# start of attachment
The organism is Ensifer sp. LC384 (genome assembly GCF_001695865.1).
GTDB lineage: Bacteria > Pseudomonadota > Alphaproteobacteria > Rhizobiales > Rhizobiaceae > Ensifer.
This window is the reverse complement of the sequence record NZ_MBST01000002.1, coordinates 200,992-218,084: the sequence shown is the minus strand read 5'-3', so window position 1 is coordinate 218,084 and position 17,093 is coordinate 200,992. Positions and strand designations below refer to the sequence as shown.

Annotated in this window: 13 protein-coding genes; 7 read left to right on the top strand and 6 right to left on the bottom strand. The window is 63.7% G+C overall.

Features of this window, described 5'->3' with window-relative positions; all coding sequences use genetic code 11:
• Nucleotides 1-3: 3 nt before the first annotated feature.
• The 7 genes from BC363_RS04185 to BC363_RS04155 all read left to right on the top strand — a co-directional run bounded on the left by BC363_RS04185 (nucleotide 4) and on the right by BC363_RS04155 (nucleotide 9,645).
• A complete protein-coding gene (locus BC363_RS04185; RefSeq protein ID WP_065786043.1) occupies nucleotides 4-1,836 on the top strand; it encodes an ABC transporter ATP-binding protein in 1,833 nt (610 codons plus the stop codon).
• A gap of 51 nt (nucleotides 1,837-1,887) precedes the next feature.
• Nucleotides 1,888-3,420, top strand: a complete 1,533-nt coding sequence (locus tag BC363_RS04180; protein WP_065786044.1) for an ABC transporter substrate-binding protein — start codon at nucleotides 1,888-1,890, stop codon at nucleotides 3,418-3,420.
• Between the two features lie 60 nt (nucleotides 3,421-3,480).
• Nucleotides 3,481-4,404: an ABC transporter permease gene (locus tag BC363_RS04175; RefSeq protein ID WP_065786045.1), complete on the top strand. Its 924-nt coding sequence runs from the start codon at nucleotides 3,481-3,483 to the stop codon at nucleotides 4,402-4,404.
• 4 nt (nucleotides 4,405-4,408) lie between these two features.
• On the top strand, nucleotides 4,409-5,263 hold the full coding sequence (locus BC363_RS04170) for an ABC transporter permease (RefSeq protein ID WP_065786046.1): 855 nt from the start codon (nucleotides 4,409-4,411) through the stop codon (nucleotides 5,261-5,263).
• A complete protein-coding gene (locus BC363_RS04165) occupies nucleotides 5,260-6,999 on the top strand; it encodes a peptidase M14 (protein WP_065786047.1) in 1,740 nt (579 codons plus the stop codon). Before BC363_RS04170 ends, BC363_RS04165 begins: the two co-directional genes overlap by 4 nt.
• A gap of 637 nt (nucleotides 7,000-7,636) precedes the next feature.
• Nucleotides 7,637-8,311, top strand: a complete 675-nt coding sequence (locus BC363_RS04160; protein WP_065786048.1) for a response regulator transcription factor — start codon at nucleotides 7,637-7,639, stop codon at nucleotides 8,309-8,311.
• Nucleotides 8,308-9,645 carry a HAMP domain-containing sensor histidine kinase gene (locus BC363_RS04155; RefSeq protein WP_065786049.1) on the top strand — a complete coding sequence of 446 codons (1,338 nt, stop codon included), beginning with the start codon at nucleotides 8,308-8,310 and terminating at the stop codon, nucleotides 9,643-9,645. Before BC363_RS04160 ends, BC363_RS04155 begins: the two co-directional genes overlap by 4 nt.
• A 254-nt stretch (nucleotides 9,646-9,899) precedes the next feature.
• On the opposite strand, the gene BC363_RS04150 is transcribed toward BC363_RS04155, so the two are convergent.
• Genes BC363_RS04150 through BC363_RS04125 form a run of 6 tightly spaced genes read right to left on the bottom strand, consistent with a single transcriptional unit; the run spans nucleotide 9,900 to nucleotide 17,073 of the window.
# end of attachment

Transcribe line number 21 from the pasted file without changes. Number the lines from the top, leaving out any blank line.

• Genes BC363_RS04150 through BC363_RS04125 form a run of 6 tightly spaced genes read right to left on the bottom strand, consistent with a single transcriptional unit; the run spans nucleotide 9,900 to nucleotide 17,073 of the window.